Your Old Computer and You: Part 1

By HCS Technical Staff

It was recently announced that Microsoft will be ending any and all support, including updates, for Windows XP in two short years. Nearly 45% of the world’s computers run Windows XP.

This announcement just made the day of every malware writer and botnet owner and cyber-villain out there…

“What does this mean?”

It means that you will run a much higher risk of having your Facebook account hijacked or bank account details leaked for a cybercriminal to use. Since flaws in Windows XP will be discovered but never fixed or “patched”.

“How do I know if I have Windows XP?”

When you turn on the computer, a big splash screen that reads “Windows XP” should appear.

“But all my files are on my old computer”

Transferring your files is rather easy using a portable hard drive and a LiveCD Operating system. Please refer to the article “Using a LiveCD Operating System” for more details on this method.

I also recommend setting up a account. You get 2GB of free storage to start with and it can be accessed from any smartphone or computer.

“But I’m set in my ways and don’t wanna change my computer!”

Such an adaptation-resistant attitude is no different from the mindset of the person who thinks they don’t need to train with their gun, get up to a basic fitness standard, or plan out their tactics. They are setting themselves up for trouble later down the line.

Would you use a musket when an AK is available?

“What should I do with my old computer?”

You have two options: wipe the hard drive and donate it, or keep using it if you must, but as a general rule of thumb, if your computer has been with you since the Clinton Administration you really should just wipe the hard drive and donate it.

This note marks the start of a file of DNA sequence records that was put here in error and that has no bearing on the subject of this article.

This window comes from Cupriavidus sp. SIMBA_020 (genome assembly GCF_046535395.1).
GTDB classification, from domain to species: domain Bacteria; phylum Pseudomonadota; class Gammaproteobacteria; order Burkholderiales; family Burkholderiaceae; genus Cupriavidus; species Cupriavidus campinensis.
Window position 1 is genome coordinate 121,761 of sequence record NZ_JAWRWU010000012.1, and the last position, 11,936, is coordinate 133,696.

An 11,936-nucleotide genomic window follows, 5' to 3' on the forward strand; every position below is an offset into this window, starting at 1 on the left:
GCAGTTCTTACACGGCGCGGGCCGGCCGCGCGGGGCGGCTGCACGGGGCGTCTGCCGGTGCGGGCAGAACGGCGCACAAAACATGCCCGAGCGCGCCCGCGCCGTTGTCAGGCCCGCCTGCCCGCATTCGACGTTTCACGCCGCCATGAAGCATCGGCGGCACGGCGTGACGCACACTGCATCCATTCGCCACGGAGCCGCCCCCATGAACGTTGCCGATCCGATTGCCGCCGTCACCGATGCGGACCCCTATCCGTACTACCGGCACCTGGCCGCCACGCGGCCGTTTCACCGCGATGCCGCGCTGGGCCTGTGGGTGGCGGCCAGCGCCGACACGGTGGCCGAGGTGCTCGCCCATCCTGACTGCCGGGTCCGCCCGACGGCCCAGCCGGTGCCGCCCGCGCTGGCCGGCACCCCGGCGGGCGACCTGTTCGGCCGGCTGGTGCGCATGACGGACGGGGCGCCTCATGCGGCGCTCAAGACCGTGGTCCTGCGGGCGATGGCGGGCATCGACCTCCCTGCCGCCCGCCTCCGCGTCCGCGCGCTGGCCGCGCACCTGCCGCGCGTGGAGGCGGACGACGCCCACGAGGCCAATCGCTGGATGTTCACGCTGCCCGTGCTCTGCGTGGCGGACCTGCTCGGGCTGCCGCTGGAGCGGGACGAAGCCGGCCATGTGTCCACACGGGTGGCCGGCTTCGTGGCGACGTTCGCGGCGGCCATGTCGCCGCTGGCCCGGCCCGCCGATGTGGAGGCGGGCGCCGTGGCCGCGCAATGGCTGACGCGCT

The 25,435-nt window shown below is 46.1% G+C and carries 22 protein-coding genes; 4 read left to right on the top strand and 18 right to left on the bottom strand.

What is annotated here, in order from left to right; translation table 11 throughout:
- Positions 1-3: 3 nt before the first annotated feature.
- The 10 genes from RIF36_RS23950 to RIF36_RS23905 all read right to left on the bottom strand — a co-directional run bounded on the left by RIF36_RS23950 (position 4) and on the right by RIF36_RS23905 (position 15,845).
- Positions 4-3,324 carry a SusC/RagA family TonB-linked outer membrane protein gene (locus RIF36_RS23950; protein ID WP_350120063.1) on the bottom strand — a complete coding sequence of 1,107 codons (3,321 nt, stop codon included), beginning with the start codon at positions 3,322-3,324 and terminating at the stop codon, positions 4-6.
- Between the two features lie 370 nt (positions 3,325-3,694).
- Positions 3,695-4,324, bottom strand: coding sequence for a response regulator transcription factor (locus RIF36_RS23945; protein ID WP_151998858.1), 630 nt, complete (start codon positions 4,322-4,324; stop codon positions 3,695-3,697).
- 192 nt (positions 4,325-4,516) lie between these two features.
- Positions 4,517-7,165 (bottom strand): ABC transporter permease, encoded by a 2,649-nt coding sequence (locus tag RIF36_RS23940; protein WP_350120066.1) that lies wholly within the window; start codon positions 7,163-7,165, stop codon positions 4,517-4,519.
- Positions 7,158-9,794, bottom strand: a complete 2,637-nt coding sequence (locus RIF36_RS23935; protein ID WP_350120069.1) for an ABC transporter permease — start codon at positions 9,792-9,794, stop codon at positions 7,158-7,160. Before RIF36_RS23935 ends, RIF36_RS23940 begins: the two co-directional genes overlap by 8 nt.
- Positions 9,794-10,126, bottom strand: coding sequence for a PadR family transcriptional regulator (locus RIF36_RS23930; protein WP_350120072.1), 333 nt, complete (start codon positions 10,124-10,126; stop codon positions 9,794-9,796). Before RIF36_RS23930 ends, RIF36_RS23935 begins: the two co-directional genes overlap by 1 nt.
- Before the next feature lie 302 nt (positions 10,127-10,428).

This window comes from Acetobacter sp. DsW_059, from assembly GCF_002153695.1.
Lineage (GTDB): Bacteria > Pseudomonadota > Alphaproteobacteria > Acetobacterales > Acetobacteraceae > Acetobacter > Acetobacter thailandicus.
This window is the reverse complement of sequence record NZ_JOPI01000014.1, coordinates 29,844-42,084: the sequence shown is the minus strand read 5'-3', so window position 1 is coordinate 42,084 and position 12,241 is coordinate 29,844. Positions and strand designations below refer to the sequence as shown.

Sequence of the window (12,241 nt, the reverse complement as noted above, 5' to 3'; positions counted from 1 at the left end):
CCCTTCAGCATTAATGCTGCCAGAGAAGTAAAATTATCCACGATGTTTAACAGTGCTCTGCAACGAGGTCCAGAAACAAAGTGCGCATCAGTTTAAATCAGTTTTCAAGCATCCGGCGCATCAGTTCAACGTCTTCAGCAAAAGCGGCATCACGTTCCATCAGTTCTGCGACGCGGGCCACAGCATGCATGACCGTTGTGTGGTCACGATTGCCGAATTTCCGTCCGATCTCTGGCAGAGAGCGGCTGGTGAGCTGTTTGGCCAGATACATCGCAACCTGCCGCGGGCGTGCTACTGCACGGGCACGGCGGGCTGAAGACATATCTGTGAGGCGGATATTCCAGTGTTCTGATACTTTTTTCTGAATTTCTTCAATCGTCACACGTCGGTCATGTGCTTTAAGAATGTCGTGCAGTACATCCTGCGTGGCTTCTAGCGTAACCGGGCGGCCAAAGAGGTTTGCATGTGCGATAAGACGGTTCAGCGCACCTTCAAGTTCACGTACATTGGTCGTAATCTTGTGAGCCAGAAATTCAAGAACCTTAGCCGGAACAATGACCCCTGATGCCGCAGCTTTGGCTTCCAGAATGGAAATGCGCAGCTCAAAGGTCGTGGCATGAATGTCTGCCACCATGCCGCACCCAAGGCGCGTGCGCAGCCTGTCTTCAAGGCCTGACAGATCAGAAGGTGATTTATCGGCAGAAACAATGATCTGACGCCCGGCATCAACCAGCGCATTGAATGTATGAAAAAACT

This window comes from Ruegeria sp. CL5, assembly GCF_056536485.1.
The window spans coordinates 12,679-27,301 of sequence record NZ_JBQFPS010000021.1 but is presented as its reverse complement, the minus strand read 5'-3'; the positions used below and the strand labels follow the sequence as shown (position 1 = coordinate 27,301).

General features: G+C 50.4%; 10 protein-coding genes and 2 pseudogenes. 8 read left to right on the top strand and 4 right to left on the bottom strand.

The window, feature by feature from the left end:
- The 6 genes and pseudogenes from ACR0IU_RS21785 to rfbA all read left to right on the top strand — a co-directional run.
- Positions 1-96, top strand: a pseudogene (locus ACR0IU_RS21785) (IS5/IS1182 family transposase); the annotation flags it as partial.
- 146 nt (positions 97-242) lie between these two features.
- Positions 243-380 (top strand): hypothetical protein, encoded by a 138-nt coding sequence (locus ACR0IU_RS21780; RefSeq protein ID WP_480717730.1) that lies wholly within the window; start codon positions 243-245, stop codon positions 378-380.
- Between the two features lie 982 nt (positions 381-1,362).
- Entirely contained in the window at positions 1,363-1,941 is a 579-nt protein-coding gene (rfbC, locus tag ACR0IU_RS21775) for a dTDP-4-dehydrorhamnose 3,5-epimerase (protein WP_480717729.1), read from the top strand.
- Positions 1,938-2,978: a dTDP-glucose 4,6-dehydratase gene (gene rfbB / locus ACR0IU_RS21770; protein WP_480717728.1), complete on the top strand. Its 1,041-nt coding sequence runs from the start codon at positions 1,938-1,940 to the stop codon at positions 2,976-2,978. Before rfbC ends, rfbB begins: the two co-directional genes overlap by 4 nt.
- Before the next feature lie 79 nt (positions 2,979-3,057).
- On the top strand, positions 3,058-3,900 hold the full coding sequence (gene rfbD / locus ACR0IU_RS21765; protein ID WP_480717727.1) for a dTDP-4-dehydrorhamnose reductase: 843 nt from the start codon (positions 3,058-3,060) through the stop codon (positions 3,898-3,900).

After you have transferred your files over to a portable hard drive, you can now begin installing a more modern operating system on the old computer.

First, you need to burn an ISO file of DBAN.

You would then boot the DBAN CD on startup. This is done by either ESC, F2, F9, F10, or F12 (depending on the computer manufacturer) when the machine starts up.

Make sure you backed up any files you want to keep. DBAN makes it practically impossible to recover your files!

“So what new operating system do I install?”

Like many things in life, it depends on a couple of things.

We do not want to “throw too much good money after bad” so buying a copy of Windows 7 is out of the question and Windows XP is no longer supported, fortunately there are free full-featured operating systems out there.

Before we get too technical, the difference between RAM (“memory”) and the Hard Drive (“Storage”) is best illustrated by the analogy of a desk and a filing cabinet. The desk is RAM that gives you more space to work with files and the filing cabinet is the hard drive which stores your files until you need them.

At the most, a full upgrade to 2GB to 4GB of RAM (most older computers max out at 4GB of RAM) should cost about $30-40 shipped to your door. I strongly recommend maximizing your computer’s RAM to the fullest extent possible.

If your old computer has more than 1GB of RAM then you should install Ubuntu Linux 11.10 or Fedora. This depends on if you want Fedora’s full disk encryption features.

If your old computer has less than 1GB OF RAM, then you should install Lubuntu, which is a very light version of Ubuntu Linux that can run most of the software available for Ubuntu.

“How Do I Install Linux?”

  1. Burn an ISO file of Fedora, Ubuntu, or Lubuntu to CD-R
    • Be sure to select the ISO file marked x86 or “32 bit”
    • Most older computers fall under this category.
  2. Put the burned CD-R into the CD-ROM drive
  3. Power down the computer
  4. Press the power button to turn on the computer
  5. Press the appropriate button to access the boot menu
    • Esc and F9 for most HP systems
    • F2 or F10 for most Dells
  6. Select the option to boot from the CD/DVD Drive
  7. Follow the Instructions on the Screen
  8. Use the entire hard disk to install Ubuntu or Lubuntu
  9. Be sure to check the box to encrypt the home folder when prompted!
  10. Be sure to use a half-decent system password of at least 20 characters or more.
    • Example: !.*C0UNTER!.*D1CT10N@RY!.*@TT@CK!.*
So Now You Have Linux…

Read the online tutorials and get yourself acquainted with Ubuntu or Fedora. Your peripherals such as the webcam and the printer should be plugged in and the appropriate drivers downloaded.

These distributions of Linux come with a web browser included but you can make a number of adjustments to the system to get the full functionality of it such as turning it into a home surveillance system and using it for semi-anonymous web-browsing!

Those are topics for next time…

If you have any questions, feel free to e-mail us or post them in the comments. We will answer them as quickly as possible.


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